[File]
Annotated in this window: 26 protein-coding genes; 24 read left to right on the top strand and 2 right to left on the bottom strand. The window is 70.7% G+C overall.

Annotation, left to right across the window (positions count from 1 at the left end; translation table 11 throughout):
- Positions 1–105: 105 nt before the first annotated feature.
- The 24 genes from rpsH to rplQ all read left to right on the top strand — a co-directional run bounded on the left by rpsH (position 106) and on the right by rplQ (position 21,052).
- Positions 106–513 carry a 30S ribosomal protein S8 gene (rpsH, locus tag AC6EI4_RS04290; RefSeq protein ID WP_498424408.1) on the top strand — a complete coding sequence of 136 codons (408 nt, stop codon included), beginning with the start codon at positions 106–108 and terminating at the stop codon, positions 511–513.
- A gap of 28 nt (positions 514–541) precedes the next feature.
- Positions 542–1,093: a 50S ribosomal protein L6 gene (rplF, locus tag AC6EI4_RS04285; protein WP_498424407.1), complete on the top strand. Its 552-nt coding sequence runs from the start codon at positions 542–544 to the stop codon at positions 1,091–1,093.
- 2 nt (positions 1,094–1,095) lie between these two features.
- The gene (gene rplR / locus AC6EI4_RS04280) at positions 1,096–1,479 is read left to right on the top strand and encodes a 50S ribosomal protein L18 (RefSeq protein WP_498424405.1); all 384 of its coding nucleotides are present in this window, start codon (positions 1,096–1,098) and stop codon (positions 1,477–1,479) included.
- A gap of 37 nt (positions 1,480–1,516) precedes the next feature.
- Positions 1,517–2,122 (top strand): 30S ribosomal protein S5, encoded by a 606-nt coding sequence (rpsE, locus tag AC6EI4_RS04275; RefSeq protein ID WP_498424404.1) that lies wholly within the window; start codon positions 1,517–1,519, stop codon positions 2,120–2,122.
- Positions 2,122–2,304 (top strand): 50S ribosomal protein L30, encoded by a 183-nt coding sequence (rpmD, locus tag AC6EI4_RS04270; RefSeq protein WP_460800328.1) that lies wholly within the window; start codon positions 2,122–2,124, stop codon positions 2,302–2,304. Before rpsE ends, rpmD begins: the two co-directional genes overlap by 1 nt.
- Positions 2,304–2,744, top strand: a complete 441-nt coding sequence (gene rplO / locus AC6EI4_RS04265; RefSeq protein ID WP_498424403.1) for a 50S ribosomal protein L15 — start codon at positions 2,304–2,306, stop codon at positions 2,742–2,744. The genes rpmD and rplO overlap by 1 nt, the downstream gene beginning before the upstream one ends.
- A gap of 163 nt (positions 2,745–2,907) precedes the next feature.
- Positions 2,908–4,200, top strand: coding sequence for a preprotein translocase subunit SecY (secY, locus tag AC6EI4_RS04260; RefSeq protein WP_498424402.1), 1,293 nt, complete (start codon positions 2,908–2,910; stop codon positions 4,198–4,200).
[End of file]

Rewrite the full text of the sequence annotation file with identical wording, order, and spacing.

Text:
Annotated in this window: 26 protein-coding genes; 24 read left to right on the top strand and 2 right to left on the bottom strand. The window is 70.7% G+C overall.

Annotation, left to right across the window (positions count from 1 at the left end; translation table 11 throughout):
- Positions 1–105: 105 nt before the first annotated feature.
- The 24 genes from rpsH to rplQ all read left to right on the top strand — a co-directional run bounded on the left by rpsH (position 106) and on the right by rplQ (position 21,052).
- Positions 106–513 carry a 30S ribosomal protein S8 gene (rpsH, locus tag AC6EI4_RS04290; RefSeq protein ID WP_498424408.1) on the top strand — a complete coding sequence of 136 codons (408 nt, stop codon included), beginning with the start codon at positions 106–108 and terminating at the stop codon, positions 511–513.
- A gap of 28 nt (positions 514–541) precedes the next feature.
- Positions 542–1,093: a 50S ribosomal protein L6 gene (rplF, locus tag AC6EI4_RS04285; protein WP_498424407.1), complete on the top strand. Its 552-nt coding sequence runs from the start codon at positions 542–544 to the stop codon at positions 1,091–1,093.
- 2 nt (positions 1,094–1,095) lie between these two features.
- The gene (gene rplR / locus AC6EI4_RS04280) at positions 1,096–1,479 is read left to right on the top strand and encodes a 50S ribosomal protein L18 (RefSeq protein WP_498424405.1); all 384 of its coding nucleotides are present in this window, start codon (positions 1,096–1,098) and stop codon (positions 1,477–1,479) included.
- A gap of 37 nt (positions 1,480–1,516) precedes the next feature.
- Positions 1,517–2,122 (top strand): 30S ribosomal protein S5, encoded by a 606-nt coding sequence (rpsE, locus tag AC6EI4_RS04275; RefSeq protein ID WP_498424404.1) that lies wholly within the window; start codon positions 1,517–1,519, stop codon positions 2,120–2,122.
- Positions 2,122–2,304 (top strand): 50S ribosomal protein L30, encoded by a 183-nt coding sequence (rpmD, locus tag AC6EI4_RS04270; RefSeq protein WP_460800328.1) that lies wholly within the window; start codon positions 2,122–2,124, stop codon positions 2,302–2,304. Before rpsE ends, rpmD begins: the two co-directional genes overlap by 1 nt.
- Positions 2,304–2,744, top strand: a complete 441-nt coding sequence (gene rplO / locus AC6EI4_RS04265; RefSeq protein ID WP_498424403.1) for a 50S ribosomal protein L15 — start codon at positions 2,304–2,306, stop codon at positions 2,742–2,744. The genes rpmD and rplO overlap by 1 nt, the downstream gene beginning before the upstream one ends.
- A gap of 163 nt (positions 2,745–2,907) precedes the next feature.
- Positions 2,908–4,200, top strand: coding sequence for a preprotein translocase subunit SecY (secY, locus tag AC6EI4_RS04260; RefSeq protein WP_498424402.1), 1,293 nt, complete (start codon positions 2,908–2,910; stop codon positions 4,198–4,200).